2015-02-17

By Max Mays, AmeriCorps Member, Heinemann and Dartmouth-Hitchcock Supported Team,
Serving at Henry Wilson Elementary School

Schools across the country allocate a substantial amount of time attempting to improve in-class educational instruction and testing. But for many institutions, all of this hard work will be unfounded if a greater problem is not corrected. Chronic absenteeism remains one of the most significant hindrances towards student success. When a student misses class, his/her academic development stalls. On the surface level, it is obvious that missed classes mean missed lessons and testing. However, other underlying issues persist. Often, when students are gone for long periods of time, their anxiety about returning to school can burgeon. Students who miss class also lose the valuable opportunity to create a routine, which makes academic diligence more difficult.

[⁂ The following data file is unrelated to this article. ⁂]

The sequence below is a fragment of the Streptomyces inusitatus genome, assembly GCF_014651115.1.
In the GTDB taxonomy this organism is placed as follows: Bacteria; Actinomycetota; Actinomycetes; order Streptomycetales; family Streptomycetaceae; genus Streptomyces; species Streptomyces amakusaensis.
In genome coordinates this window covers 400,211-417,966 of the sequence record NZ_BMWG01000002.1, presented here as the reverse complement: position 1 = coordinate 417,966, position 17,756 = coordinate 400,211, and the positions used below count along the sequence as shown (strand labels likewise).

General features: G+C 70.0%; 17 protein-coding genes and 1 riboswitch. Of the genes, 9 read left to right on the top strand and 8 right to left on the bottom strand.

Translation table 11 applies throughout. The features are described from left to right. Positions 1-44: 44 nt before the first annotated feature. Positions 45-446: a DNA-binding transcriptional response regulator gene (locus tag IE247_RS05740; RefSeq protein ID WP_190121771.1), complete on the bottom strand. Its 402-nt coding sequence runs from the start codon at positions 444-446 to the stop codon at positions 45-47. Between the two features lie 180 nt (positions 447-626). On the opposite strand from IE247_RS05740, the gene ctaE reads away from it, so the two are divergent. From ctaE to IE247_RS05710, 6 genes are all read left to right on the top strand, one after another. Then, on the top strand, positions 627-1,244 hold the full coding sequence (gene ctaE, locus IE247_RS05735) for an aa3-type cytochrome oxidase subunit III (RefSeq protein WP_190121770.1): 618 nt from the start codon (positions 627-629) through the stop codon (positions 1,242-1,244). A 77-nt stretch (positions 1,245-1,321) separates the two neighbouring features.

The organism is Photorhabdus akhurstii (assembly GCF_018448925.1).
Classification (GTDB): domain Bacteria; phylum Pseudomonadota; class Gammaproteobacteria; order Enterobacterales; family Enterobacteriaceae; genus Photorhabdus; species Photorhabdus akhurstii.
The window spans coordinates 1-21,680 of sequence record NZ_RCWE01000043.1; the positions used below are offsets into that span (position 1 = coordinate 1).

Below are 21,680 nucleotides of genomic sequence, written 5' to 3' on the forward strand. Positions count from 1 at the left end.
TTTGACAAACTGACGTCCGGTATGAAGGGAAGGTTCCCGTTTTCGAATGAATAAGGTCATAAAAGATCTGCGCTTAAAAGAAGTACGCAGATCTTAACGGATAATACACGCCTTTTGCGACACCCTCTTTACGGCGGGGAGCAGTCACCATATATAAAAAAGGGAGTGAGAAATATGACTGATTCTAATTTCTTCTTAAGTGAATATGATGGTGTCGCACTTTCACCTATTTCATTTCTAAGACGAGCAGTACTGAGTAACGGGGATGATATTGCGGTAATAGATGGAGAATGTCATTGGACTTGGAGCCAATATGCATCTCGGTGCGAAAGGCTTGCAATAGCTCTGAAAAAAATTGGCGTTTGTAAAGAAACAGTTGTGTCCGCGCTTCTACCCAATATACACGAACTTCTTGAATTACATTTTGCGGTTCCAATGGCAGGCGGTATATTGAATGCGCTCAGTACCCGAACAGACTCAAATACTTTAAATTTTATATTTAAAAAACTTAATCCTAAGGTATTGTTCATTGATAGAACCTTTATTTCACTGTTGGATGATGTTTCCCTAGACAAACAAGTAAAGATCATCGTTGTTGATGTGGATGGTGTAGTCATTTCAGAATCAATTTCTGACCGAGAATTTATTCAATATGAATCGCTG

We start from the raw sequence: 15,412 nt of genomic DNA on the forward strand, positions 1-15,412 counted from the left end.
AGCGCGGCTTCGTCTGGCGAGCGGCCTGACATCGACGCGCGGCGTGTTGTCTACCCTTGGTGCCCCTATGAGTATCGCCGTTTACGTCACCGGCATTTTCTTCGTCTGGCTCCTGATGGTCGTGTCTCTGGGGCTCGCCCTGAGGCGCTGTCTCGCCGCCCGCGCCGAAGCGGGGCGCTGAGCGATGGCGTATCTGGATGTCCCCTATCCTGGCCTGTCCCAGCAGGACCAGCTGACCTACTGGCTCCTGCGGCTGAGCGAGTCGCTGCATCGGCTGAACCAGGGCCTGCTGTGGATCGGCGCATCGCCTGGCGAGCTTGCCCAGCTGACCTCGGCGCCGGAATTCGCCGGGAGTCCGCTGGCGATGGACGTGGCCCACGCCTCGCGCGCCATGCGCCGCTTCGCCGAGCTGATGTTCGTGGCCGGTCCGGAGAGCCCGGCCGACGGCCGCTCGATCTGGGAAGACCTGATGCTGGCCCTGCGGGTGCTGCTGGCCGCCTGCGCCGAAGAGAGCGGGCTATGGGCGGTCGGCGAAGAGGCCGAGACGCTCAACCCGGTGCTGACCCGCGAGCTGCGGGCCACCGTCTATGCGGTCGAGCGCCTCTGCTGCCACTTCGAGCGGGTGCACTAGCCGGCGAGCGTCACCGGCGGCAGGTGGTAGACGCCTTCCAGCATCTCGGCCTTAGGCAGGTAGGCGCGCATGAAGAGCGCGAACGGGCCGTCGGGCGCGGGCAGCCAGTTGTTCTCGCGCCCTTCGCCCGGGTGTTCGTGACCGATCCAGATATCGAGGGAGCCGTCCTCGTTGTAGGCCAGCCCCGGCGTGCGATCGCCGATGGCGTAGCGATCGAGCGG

These problems can seem irreversible, especially when considering that many of the factors that cause absenteeism to occur. At the Henry Wilson School, and more broadly throughout the entire City Year community, we are targeting the problem head on. Each City Year Corps Member meets with a group of students who struggle with attendance. During these meetings, the Corps Members speak openly with the students about being chronically absent and/ or tardy and attempt to find solutions. During a meeting with one of my attendance focus list students, I found out that his presence in school was inconsistent because he lacked an alarm clock. After several conversations with his parents, my student received an alarm clock, which he promptly placed in his bedroom. 

Beyond the individual attention, the City Year team at Henry Wilson Elementary School has also engaged students and staff with a school-wide attendance competition. On a massive poster in the gymnasium, each classroom’s monthly attendance percentage is tracked. The classroom with the highest attendance at the end of each month is rewarded with a golden Timberland boot. In reference to the competition, Henry Wilson Corps Member and Attendance Coordinator Katrina Herrera stated, “The school wide attendance initiative has encouraged students to arrive to school on time!” It is our expectation that these attendance initiatives will have a great impact on our school’s community. 

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